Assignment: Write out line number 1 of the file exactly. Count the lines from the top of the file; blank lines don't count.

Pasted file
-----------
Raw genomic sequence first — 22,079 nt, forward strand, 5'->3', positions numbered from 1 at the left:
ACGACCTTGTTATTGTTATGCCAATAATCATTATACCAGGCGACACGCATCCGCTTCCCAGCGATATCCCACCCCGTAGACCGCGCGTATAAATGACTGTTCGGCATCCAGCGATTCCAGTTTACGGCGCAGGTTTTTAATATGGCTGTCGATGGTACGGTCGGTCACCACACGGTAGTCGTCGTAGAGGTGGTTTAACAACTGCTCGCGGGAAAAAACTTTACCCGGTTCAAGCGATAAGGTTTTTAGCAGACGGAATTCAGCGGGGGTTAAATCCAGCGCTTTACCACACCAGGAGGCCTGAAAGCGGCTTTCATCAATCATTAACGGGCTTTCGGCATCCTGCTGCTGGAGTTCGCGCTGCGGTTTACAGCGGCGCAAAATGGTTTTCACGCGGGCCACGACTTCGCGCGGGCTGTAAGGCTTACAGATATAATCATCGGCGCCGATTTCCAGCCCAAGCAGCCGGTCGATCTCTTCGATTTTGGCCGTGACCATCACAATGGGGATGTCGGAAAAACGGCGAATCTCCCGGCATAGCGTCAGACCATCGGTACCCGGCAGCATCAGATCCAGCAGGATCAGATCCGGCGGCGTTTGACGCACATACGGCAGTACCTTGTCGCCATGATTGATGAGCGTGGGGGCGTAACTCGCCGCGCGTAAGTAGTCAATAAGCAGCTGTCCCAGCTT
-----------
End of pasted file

Raw genomic sequence first — 22,079 nt, forward strand, 5'->3', positions numbered from 1 at the left: